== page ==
Someone said something to Mya this week about an outfit she wore, and it devastated her. She ran off the bus and across the street, threw her anxious body on my stomach, rested her head in the small space between my belly and boobs, and said, "Mom, I look weird!" I picked up her head and leveled it with mine and asked her to tell me what happened. She did, and as she spoke, I thought, oh man...I still have so many years ahead of me to deal with comments like this.

After she told me everything wrong with her outfit, I told her, "Oh Mya, don't pay attention to this kid. He's in 2nd grade. His opinion doesn't matter. He probably doesn't even dress himself." We had a good laugh at the thought of his mom picking out his clothes in the morning, but the laughing didn't last long. His words had stung her heart, and she hurt. She ran inside and changed her outfit and has been a complete wreck every morning since this incident.

I've done my best to be patient with her as she's changed over and over again each day, throwing clothes all over her room because I understand feeling embarrassed and lacking confidence. I've been there (sometimes I'm still there); and this is where she is right now. It is not my job to say too much because what more can I say?! Because as much as I believe what I said to her when she first told me what this boy said to her, I know it's hard to believe it too. How often do we tell our kids or ourselves that words don't matter, but they do matter!! They cut us to the center, and even after the initial shock of the words is gone, the pain lingers, and the pain alters the way we do things in the future.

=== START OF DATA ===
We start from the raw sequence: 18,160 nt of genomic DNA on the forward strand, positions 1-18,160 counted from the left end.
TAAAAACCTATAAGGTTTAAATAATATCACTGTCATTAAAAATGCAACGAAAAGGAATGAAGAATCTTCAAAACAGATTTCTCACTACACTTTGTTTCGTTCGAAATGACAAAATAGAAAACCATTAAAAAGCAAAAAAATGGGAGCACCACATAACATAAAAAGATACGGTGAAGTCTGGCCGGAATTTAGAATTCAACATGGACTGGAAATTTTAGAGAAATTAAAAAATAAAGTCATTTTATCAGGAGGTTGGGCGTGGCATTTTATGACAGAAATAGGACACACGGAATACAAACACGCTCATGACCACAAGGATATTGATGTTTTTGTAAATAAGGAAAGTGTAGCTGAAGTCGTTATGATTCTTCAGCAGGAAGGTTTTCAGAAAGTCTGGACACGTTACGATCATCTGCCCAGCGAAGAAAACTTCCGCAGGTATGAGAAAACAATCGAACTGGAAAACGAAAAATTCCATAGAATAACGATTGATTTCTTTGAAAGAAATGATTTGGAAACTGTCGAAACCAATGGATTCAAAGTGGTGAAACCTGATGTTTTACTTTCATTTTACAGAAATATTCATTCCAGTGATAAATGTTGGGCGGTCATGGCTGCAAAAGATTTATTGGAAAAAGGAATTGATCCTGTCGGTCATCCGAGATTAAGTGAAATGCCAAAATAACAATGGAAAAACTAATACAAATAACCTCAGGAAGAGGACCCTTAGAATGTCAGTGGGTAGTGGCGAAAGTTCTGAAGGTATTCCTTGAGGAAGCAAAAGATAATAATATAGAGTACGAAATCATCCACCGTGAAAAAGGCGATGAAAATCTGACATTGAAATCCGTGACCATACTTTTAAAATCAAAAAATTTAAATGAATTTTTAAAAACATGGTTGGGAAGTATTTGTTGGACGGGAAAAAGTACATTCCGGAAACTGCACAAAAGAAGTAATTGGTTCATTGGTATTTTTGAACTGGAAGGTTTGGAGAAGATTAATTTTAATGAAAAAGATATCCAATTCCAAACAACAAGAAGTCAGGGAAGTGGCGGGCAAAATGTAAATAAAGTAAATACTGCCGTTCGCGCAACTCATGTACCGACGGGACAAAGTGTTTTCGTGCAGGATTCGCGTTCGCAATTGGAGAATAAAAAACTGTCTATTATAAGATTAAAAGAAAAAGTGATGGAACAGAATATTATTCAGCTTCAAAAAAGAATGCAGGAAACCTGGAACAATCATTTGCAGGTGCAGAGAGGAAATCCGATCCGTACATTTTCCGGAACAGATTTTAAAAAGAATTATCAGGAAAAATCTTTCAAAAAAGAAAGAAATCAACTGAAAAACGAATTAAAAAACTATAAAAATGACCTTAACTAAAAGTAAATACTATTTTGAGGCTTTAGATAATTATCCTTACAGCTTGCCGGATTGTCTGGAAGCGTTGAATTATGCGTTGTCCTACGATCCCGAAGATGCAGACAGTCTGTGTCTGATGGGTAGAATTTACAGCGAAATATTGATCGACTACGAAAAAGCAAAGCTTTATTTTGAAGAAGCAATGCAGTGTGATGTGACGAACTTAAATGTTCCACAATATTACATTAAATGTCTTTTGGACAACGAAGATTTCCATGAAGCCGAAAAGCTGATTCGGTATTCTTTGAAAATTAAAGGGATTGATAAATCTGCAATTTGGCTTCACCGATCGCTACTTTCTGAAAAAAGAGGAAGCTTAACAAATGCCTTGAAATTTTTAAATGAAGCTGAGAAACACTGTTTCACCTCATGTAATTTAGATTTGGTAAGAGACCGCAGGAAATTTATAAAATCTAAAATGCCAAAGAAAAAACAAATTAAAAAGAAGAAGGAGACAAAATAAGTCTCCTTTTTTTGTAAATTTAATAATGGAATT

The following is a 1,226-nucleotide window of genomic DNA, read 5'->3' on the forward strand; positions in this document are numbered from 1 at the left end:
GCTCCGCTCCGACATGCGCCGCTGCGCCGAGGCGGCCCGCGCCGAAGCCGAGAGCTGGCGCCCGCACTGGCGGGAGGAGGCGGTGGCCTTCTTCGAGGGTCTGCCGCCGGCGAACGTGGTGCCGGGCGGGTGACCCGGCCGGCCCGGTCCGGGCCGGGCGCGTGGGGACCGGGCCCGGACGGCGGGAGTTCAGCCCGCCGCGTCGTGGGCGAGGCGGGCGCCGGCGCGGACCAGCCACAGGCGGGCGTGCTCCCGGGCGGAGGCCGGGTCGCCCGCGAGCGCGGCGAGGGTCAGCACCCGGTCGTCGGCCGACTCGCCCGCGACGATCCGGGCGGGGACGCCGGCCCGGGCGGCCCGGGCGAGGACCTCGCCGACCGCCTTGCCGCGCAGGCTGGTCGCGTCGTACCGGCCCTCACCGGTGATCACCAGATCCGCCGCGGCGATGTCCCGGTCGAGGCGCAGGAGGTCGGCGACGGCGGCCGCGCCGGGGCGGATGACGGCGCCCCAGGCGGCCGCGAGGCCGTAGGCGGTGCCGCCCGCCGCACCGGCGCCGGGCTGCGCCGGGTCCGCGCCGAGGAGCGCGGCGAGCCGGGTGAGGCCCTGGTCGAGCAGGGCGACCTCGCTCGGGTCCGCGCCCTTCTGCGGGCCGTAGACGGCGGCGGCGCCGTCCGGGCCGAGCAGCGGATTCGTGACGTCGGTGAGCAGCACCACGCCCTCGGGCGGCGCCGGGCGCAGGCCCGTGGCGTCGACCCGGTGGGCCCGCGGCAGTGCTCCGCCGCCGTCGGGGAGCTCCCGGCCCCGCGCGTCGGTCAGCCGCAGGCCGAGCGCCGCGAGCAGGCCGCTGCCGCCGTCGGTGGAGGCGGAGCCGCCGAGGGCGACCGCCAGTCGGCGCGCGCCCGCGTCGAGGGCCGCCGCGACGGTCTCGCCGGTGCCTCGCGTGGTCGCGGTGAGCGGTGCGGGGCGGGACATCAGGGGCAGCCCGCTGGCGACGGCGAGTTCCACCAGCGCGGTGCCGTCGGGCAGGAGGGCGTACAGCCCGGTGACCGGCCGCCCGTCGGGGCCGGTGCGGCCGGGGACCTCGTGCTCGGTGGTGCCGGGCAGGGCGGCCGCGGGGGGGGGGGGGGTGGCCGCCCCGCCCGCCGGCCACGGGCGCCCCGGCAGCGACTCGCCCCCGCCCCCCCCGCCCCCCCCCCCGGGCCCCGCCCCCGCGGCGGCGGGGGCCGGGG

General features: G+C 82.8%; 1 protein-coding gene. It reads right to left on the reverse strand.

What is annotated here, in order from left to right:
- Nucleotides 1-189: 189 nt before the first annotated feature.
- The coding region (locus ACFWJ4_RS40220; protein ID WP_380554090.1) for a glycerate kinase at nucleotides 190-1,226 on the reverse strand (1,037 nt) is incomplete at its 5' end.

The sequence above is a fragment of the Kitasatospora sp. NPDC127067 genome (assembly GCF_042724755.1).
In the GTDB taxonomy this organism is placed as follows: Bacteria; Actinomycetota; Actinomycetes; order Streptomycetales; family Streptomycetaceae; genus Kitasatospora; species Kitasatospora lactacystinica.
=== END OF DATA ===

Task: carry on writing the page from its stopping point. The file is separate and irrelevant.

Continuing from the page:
Words. If we could always choose to be kind with what we say to others...

The world would be a better place. It would be a different place.

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"Be kind and considerate with your criticism... It's just as hard to write a bad book as it is to write a good book." Malcolm Cowley